The Joshua D. Brown Chapter of the Daughters of the Republic of Texas announced that the speaker for the November meeting will be Dr. Donald S. Frazier, director of the Texas Center at Schreiner University.

The Texas Center’s goal is “to promote the classic Texas virtues of spirit, fortitude and achievement in an educational ecosystem that offers opportunities for students—and the community—to learn and appreciate the uniqueness of Texas history, culture, and people.”

Frazier is a graduate of the University of Texas at Arlington and Texas Christian University, and is the award-winning author of five books on Texans in the Civil War, including “Blood and Treasure,” “Cottonclads!,” “Fire in the Cane Field,” “Thunder Across the Swamp,” “Blood on the Bayou,” and “Tempest over Texas.” His other work includes serving as co-author of “Frontier Texas, Historic Abilene, and The Texas You Expect,” as well as general editor of “The U.S. and Mexico at War” and a collection of letters published as “Love and War: The Civil War Letters and Medicinal Book of August V. Ball.”

Dr. Frazier will present a review of the book “Forget the Alamo.”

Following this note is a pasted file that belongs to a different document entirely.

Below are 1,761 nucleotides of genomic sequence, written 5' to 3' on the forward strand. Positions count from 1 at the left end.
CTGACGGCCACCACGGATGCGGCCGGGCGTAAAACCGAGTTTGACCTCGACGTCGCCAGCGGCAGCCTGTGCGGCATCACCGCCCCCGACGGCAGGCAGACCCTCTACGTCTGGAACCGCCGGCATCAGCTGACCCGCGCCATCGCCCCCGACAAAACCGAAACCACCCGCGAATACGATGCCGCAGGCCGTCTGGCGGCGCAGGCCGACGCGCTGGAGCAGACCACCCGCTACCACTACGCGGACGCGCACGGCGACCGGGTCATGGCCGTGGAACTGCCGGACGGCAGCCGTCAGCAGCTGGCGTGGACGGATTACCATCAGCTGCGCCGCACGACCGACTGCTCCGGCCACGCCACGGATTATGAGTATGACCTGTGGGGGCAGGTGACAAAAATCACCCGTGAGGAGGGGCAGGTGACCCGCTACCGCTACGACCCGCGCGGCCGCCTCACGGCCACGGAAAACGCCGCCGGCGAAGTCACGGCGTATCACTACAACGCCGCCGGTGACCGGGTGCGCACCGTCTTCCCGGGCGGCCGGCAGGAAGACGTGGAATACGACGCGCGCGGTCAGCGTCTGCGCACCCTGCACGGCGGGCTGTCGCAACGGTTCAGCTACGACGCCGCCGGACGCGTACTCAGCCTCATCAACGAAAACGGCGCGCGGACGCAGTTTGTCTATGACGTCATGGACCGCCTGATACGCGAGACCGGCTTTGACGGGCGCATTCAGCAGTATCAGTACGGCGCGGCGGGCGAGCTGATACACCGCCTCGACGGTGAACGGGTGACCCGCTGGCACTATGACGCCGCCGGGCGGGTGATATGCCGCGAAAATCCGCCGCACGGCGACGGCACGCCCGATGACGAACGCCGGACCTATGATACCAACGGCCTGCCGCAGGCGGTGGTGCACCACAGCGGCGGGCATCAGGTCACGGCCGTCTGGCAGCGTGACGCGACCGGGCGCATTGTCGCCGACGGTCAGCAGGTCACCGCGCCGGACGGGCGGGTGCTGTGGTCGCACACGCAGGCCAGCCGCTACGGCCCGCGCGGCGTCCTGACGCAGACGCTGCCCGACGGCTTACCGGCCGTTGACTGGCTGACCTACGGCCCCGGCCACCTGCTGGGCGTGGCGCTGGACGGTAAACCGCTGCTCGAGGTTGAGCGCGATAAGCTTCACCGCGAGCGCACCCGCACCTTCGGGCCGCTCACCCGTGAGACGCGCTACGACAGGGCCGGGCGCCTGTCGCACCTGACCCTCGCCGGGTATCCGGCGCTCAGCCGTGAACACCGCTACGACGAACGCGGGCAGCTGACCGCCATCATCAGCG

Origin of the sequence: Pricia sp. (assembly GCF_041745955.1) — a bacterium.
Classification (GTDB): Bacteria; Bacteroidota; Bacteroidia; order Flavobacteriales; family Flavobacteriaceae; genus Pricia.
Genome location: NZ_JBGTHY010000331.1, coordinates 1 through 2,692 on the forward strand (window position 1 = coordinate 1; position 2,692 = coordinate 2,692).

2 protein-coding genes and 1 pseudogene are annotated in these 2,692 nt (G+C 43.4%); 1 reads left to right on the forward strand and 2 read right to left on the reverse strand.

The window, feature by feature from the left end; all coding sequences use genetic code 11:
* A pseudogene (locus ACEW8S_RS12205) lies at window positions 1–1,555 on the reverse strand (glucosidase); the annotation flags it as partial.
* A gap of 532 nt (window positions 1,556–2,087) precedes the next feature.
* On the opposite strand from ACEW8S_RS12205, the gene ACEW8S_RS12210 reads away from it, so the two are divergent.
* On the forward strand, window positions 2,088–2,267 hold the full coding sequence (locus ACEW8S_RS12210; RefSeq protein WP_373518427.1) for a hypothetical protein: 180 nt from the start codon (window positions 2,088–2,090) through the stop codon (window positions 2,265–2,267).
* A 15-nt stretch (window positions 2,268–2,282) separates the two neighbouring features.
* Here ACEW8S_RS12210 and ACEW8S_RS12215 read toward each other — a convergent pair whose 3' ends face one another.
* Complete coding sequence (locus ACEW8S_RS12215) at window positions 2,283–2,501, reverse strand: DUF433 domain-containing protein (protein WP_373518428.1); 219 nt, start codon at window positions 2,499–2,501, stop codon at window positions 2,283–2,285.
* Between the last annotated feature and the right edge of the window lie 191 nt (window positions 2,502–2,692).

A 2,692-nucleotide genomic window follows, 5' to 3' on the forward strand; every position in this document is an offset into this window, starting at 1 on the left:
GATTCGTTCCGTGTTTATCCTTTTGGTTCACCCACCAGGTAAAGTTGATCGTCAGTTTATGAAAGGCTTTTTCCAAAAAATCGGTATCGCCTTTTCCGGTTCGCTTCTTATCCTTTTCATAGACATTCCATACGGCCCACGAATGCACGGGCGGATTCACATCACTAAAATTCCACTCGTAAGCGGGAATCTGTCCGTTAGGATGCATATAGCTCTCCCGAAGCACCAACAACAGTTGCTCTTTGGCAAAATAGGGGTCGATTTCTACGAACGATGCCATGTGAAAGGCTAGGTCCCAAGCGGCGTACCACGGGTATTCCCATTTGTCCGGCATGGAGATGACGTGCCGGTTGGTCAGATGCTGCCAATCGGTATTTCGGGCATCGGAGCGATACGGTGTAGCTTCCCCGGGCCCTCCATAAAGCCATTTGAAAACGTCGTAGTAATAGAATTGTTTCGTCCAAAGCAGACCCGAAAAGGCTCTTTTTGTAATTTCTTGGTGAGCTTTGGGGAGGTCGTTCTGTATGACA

The meeting will be at 10 a.m. on Monday, Nov. 22 at First United Methodist Church. Anyone interested in Texas history is welcome to attend, and assistance is available for those wishing to trace their Texas ancestors’ presence during the Republic of Texas era.

For more information, contact President Judy McVay at (830) 537-3742, or email jmcvay@gvtc.com.

The DRT recognizes two Texas Honor Days in November. The first is the birth of Stephen F. Austin. He was born Nov. 3, 1793 in Virginia. His father, Moses Austin, lost his considerable lead mining fortune in the depression of 1819 and subsequently developed a plan to settle American colonists in Spanish Texas. After a short battle with pneumonia, he died on Dec. 27, 1836, at the age of 43. In his eulogy for Austin, Sam Houston called him “The Father of Texas.”

 The second Honor Day is DRT Founders Day, which commemorates the founding of the Daughters of the Republic of Texas on Nov. 6, 1891. Without the efforts of the DRT, the Alamo would have been demolished in 1901.

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